Fields of peanuts, cotton and vegetables. This is what you will see as you travel through the rural community of Colquitt County in Georgia. But beyond the picturesque scene, you may not realize the challenges that families and kids in the community experience.
Denise Pope, social worker at the Colquitt County School District, sees these struggles every day in the kids she serves. “It's heartbreaking,” she shared, describing how families have to drive miles to find a supermarket, how many of the Latin American migrant workers have to live in mixed-family households and the fact that some parents struggle with addiction to drugs.
The nutrition department at the school district was already working hard to ensure kids had access to school meals, but what happened to kids on weekends?
“When it came to Monday mornings, kids would come off the bus and they would eat absolutely everything on their tray… just because they were so hungry,” shared Tonya Parker, nutrition staff at the district. “I’ve had teachers come up to me and say, ‘I’ve got this kid sneaking an extra snack … or hoarding food,’” added Pope.
With No Kid Hungry’s funding, Parker and Pope linked social work and school nutrition to create a weekender bag program, sending kids off every Friday with the meals they need for the weekend. The program has been a success in ensuring kids have food every day. Pope and Parker described the gratitude of kids who “hunt them down” every Friday to get their bag.
“One little boy in particular, he is so excited to get his weekender bag. And when he gets back on Monday, he comes to me, ‘Ms. Denise. I ate everything in my bag,’” Pope said.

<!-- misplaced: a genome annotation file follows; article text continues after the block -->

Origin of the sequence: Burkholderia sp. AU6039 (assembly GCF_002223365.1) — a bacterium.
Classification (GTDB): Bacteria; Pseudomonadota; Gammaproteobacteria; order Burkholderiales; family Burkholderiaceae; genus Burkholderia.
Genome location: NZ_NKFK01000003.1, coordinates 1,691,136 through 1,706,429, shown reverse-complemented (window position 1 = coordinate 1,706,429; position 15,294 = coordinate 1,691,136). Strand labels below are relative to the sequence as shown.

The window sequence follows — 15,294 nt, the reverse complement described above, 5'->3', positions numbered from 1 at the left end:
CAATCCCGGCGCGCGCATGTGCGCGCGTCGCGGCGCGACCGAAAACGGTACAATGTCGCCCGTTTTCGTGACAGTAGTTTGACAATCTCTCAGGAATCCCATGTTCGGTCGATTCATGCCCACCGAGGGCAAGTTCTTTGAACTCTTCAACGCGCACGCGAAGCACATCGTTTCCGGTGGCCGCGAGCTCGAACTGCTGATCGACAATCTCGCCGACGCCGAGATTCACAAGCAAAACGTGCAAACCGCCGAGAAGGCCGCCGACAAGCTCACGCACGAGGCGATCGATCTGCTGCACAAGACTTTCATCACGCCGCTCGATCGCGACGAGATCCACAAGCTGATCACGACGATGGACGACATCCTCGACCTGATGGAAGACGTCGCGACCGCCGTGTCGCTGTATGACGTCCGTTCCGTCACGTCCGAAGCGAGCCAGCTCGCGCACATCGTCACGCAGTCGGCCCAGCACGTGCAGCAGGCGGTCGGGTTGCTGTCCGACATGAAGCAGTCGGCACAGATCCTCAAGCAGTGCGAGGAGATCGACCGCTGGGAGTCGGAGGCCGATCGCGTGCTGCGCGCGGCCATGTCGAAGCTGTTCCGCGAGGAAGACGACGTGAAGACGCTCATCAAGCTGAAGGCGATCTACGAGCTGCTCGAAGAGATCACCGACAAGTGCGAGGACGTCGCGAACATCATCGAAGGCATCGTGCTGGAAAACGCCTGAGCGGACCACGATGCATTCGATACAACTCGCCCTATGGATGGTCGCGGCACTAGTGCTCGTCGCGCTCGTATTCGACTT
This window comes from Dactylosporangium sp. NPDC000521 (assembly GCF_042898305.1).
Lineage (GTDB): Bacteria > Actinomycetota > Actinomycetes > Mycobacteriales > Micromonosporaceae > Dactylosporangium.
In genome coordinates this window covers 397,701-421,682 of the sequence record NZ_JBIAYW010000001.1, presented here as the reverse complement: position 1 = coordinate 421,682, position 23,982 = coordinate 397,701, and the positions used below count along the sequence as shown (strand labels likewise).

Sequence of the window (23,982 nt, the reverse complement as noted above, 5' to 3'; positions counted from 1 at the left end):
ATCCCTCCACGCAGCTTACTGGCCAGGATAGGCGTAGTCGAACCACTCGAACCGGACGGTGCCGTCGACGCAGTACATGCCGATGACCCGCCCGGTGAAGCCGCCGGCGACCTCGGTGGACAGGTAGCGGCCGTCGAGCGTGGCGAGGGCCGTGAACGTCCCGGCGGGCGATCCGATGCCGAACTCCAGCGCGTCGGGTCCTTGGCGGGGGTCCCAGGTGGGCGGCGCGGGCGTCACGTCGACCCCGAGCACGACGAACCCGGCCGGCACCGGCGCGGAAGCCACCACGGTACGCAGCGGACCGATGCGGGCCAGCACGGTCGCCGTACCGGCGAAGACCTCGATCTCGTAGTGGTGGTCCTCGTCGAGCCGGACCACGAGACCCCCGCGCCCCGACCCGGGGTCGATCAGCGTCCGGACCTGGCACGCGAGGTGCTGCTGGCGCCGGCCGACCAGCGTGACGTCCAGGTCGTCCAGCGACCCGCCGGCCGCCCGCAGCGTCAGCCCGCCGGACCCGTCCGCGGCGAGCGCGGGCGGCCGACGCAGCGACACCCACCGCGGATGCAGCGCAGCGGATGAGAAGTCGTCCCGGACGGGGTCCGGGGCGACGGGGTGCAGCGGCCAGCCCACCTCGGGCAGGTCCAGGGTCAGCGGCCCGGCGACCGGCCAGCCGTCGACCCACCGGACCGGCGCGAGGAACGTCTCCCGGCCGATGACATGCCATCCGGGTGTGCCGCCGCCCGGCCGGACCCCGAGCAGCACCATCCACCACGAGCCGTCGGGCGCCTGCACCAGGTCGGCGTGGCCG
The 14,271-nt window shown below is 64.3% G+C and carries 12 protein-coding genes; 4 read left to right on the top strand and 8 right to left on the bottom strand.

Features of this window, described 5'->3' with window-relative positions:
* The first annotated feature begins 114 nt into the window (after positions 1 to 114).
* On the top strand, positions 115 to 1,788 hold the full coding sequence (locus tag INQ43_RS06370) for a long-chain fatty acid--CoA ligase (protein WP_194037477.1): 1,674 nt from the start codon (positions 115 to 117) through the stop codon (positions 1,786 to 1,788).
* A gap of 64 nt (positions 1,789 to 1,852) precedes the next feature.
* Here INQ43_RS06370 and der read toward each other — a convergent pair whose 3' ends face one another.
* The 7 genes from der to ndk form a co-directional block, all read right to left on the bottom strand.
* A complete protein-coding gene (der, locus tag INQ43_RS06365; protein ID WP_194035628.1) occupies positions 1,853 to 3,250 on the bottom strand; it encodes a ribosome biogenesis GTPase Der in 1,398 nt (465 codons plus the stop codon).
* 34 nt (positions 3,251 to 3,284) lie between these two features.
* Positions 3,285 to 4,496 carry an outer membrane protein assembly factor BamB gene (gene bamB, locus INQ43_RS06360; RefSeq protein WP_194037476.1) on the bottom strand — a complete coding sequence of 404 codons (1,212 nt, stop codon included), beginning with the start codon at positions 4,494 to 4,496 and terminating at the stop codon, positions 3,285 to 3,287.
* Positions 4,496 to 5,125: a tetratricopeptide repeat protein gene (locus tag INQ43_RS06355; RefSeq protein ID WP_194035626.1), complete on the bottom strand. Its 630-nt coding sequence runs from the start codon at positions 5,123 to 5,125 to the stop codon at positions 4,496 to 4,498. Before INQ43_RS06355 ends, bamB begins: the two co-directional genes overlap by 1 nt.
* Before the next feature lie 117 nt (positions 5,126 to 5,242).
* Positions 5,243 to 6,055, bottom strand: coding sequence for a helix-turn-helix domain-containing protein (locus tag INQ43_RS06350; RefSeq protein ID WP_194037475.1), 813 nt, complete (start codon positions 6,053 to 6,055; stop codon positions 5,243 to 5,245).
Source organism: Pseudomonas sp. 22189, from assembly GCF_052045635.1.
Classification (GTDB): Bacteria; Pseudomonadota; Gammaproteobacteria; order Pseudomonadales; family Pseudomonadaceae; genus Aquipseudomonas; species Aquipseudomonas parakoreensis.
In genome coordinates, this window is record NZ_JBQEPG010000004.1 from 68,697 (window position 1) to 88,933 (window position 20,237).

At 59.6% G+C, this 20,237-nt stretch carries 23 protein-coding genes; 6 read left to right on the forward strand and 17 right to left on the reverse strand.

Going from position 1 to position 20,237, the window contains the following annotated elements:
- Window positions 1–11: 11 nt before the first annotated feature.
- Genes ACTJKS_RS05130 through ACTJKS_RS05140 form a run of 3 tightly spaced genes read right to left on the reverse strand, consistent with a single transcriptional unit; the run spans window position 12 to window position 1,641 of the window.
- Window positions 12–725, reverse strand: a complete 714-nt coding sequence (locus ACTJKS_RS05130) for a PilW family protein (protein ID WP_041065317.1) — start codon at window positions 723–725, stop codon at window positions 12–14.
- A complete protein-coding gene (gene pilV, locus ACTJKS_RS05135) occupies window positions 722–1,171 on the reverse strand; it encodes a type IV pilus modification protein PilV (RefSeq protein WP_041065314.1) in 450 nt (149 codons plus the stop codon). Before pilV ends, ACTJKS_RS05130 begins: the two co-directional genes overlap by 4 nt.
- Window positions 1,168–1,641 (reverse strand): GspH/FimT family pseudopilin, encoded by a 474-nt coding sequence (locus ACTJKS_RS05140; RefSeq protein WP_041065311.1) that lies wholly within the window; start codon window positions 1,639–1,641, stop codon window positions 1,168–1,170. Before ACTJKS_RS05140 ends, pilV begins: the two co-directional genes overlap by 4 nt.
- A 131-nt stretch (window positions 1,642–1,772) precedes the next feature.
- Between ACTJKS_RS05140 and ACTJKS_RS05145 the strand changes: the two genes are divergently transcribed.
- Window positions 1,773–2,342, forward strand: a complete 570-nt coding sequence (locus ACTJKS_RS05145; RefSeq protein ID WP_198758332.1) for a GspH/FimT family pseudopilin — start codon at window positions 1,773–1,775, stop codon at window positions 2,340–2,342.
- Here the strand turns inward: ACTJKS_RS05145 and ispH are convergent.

This first-grade boy lives with his grandparents, siblings and cousins. Unfortunately and for a variety of reasons, many parents in the county are unable to take care of their kids, so extended family has to step in.
“Granddad has come to me and said how much he appreciates the support because they have all these kids to feed and they're on a limited income,” Pope shared.
The district has also worked hard to ensure kids receive meals on holiday breaks and over the summer. They send kids home with bigger meal bags before a break and deliver food throughout the summer.
In these meal delivery visits, Pope witnessed first hand some of the difficult conditions in which families lived. One time, she visited a household very close to her home. And was received by a group of kids whose family, Pope knew, experienced economic challenges.
“It just touched my heart,” she said. “When they saw us, they ran out to our truck and were so excited to get these meals…It's just things we take for granted, just those little things that we don't realize that we're so fortunate [to have] that some kids don't have.”
After 30 years of service in the district, Pope is retiring by the end of the spring. But she will continue working on these deliveries throughout the summer. “I’m going to volunteer my time,” she shared with a smile.
Parker credits the success of the weekender bag program and other meal deliveries to the collaboration of her team with Pope and everybody in the community. She also talked about the importance of No Kid Hungry’s grant.
“The support and generosity of each and every one of the donors has been what has allowed this program to happen,” she said.
“Your giving just makes such a difference in the life of a child,” Pope added. “Just in every regard. I mean them coming to school, being healthy, happy, being ready to learn. I can't thank you enough for your continued support.”
You too can make a difference in the life of a child. Join us to ensure kids get three meals 365 days of the year.